Akeelah and the Bee

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Akeelah Anderson, an eleven year old African American student from the Crenshaw neighborhood of South Los Angeles, struggles to overcome the limitations of her environment in order to succeed in a national spelling bee competition. As our group discussed the film Akeelah and the Bee we first wanted to look at the themes the film presents. We originally thought of the more oblivious ones such as how race and socioeconomic class play apart in the film. We also started to notice that the film presented an idealized view of how one individual can transform a community. We came to am agreement that the film gives clear representations of both the traditional and progressive forms of education, but neglects to do anything to address the socioeconomic issues that critical theorists focus on.

The film opens with the returning of spelling tests in an under-privileged, and traditional school. The first sign of a traditional based school is the way the classrooms are designed and set up, with all of the desks facing the front toward the teacher's desk and chalk board. The movie begins with the teacher handing out spelling test scores, and everyone except Akeelah’s spelling test is under the satisfactory mark. The teacher gave the students words to memorize and recite back on the test later that week, and focuses on basic rote memorization where all of the students are tested on the same level, which is common in a traditional school.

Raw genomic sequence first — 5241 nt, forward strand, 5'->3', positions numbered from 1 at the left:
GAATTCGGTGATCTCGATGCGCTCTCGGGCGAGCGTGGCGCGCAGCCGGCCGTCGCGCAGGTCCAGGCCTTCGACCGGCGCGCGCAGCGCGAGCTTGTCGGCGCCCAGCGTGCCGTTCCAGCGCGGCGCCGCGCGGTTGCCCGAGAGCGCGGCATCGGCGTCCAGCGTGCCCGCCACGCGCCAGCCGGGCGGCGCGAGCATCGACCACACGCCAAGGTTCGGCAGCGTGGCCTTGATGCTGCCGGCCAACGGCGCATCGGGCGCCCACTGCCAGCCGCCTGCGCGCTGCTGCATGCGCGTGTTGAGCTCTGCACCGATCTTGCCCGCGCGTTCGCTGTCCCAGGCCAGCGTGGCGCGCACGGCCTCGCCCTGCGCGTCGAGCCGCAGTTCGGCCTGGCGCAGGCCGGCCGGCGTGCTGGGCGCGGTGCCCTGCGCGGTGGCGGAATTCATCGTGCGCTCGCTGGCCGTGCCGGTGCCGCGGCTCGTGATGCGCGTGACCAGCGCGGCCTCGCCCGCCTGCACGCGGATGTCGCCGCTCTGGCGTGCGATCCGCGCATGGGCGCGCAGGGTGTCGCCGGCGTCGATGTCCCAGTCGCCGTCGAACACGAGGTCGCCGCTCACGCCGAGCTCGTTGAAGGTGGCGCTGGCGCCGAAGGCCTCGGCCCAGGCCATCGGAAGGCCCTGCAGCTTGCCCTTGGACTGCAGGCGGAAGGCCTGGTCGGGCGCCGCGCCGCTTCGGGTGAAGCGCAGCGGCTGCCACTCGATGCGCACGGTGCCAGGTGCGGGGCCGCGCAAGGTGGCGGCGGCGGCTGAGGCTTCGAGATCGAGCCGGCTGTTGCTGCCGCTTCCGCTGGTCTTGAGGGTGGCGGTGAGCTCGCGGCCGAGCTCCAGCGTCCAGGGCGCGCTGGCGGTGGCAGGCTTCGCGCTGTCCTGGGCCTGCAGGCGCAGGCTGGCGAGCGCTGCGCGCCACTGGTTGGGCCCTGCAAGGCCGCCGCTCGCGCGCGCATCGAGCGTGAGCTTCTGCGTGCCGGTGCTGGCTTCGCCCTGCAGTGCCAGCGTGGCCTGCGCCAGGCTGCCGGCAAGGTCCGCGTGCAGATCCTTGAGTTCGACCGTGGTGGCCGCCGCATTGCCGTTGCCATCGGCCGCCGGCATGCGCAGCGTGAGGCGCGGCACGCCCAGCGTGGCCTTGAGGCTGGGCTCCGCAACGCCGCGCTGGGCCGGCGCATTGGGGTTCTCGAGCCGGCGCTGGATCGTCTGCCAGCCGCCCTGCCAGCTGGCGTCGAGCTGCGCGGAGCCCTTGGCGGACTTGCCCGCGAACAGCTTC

The movie shows how the traditional classroom setting is flawed, and seems to be at a standstill not allowing for growth or a true learning experience. As states in School and Society: “This concern is not hypothetical. Many of the specific tests being used to generate speeches and articles about the ...

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...to make a predominantly white, coffee-drinking consumer group feel less bad about school children in the ghetto.

The film is a good example of how powerful progressive education can be with glimpses of traditional classroom, but fails to understand the

Although this type of environment threatens her ability to be a very smart and gifted student, a few people in her life realize her potential. Akeelah gets this opportunity because the district gets involved with Crenshaw, Akeelah’s school, because their test scores are so low, and will not receive the full funding it needs in order to provide simple supplies to their students such as book and bathroom stalls: “The district is breathing down my back, the test scores are low again.” (Akeelah and the Bee), and the principle thinks that if a student does well at the national bee then it will get more attention.
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